Monday, April 4, 2011

The strange case of Freddie Green

Freddie Green (© Burt Goldblatt/CTS Images)
Freddie Green would have been 100 years old on March 31st. As familiar as his name is for Swing fans, his was a strange career, his contribution being easier to spot by its absence rather than its presence. From 1937 onwards he was what kept Basie's rhythm sections together, his metronomic touch and extremely light harmonic contribution probably being the factor that allowed them to relax and swing harder. At a time when the electric guitar was introduced and became the main way to do jazz on a guitar, he kept playing an archtop acoustic. He and electric pioneer Charlie Christian were friends—they recorded together in small groups, live and in the studio—but when Christian gave Green an amplifier as a present, fellow Basie-ites sabotaged any prospective solo work by Green enough times for him to give up the idea.

There's a fantastic site devoted to the guitarist,, where you can find anything you'd want to know about him and his music (the links on the tunes lead to the transcriptions of the solos on said site). From there, and from my own listening, I've put a playlist together (Spotify, YouTube) where Green can actually be heard, even as a soloist.

The tunes are as follows: a take of Billie Holiday's "On the Sentimental Side", where Green plays the intro and a very audible obligato. "Honeysuckle Rose" from Benny Goodman's Carnegie Hall concert (Green is prompted to solo at around 11:50). "Dinah", from Pee Wee Russell's Commodore recordings, also has a chordal, not single-note, solo by Green. On Dickie Wells' "I'm Fer It, Too", with Lester Young on tenor , Green gets the intro.

From there, we jump to Count Basie and Joe Williams's Roulette LP Memories Ad-lib, a nice combo recording where Green can be heard doing some solos, with some conventional single-note bits (the tunes I've included are "All of Me", "Ain't Misbehavin'", "Sweet Sue", "Honeysuckle Rose", and, watch out for "The One I Love Belong to Somebody Else"). To end this small-group segment, we have "Blues for a Playmate", from the Savoy album Jazz for Playboys, where Green can be heard doing his thing for two choruses, right after Kenny Burrell's solo (from 9:07 onwards).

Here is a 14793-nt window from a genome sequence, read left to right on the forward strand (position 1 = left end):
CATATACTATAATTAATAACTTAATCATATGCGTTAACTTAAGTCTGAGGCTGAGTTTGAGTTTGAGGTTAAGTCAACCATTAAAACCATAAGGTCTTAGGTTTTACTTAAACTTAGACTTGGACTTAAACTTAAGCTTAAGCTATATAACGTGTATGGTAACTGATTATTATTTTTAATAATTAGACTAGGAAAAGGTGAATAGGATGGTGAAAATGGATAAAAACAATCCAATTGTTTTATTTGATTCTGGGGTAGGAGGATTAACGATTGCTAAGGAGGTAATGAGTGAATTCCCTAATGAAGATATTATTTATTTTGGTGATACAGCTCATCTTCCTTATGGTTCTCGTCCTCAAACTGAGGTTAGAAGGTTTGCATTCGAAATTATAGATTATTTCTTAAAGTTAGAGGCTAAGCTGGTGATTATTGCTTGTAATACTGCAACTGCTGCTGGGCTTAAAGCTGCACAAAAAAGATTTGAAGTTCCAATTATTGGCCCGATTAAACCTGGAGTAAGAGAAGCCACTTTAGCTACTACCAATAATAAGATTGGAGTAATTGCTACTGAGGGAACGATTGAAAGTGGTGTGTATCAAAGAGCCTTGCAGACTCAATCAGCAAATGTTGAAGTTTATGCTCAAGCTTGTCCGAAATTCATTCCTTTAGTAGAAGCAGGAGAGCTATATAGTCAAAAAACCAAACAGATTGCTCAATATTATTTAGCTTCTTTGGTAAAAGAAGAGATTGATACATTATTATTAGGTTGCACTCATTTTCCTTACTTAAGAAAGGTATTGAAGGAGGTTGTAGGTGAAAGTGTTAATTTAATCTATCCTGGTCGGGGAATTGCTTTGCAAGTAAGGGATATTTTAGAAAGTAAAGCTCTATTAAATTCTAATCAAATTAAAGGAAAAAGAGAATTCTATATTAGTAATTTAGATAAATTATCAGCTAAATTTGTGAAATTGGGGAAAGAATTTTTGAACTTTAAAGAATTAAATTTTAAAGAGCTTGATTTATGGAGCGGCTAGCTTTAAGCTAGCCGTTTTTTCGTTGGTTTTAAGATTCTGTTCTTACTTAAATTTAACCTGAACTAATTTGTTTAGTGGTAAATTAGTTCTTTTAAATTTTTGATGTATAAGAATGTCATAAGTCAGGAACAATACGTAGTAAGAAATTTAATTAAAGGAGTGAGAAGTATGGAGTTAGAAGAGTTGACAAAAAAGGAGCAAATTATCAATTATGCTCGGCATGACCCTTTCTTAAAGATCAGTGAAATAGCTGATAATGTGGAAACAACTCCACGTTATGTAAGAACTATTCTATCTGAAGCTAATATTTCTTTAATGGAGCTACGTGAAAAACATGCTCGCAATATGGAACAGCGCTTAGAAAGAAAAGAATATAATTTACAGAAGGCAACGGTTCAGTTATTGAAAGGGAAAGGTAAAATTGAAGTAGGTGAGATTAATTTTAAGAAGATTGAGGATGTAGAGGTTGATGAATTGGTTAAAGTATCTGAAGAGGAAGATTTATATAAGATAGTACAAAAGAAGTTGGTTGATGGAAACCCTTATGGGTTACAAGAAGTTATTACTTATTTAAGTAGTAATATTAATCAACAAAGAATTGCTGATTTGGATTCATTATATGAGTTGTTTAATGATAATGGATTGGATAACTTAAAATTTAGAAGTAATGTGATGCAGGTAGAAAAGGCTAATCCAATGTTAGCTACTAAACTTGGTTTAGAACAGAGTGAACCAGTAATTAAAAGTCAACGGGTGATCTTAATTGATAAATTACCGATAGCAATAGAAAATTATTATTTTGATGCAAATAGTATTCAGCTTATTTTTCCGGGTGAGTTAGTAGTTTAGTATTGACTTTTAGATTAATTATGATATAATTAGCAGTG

From a critical point of view, and as much as I love Green as a player, I think it's fair to say that the spotlight doesn't favour him so much. I guess that because he wasn't used to playing solos and was a kind of perpetual strummer, his solos lack linearity and don't deviate much from the shapes of the relevant chords. In any case, the fact is that he found what he excelled at, and he kept at it. He was the best at what he did (although Barry Galbraith could a very decent impression of him).

The final part of the playlist shows exactly that: first, we have "Don't Cry, Baby" by Basie & Eckstine, followed by the instrumental "All of Me" from the classic Sinatra at the Sands album, "Time Out" from the 1960 review of old Basie classics, and possibly the best known of Green's recordings, Neal Hefti's "Lil' Darlin'", by the Count Basie Orchestra.

Enjoy Mr. Rhythm!


Chema García Martínez said...

... lo que me recuerda la entrevista que le hice hace un millón de años, más o menos, y salió publicada en Quartica Jazz. Un hombre parco en palabras, debo decir, aunque afable.

Larry Kart said...

On the night of the first performance of the Basie band under Thad Jones' (brief) leadership, I did a roundtable interview with several members of the band uring intermission. The concert took place in the Henry St. Settlement House in NYC in a medium -sized wood-paneled auditorium with fine acoustics -- if I recall correctly no microphones were used because they were not needed, and Green's chording was quite evident and lovely to hear. During the roundtable interview I mentioned his contribution, and trumpeter Byron Stripling said, "Oh, Freddie doesn't really want to be heard." At this the previously silent Green firmly said, "Oh, yes I do."
This reminded me of something I once read about Green's role, particularly behind Lester Young. In addition to his rhythmic support, Green at times would subtly anticipate the changes in a piece, which then fed perfectly into Young's tendency to do the same thing -- this anticipation of the changes on Green's part then having both an harmonic and rhythmic meaning, the latter because it served to add to forward momentum.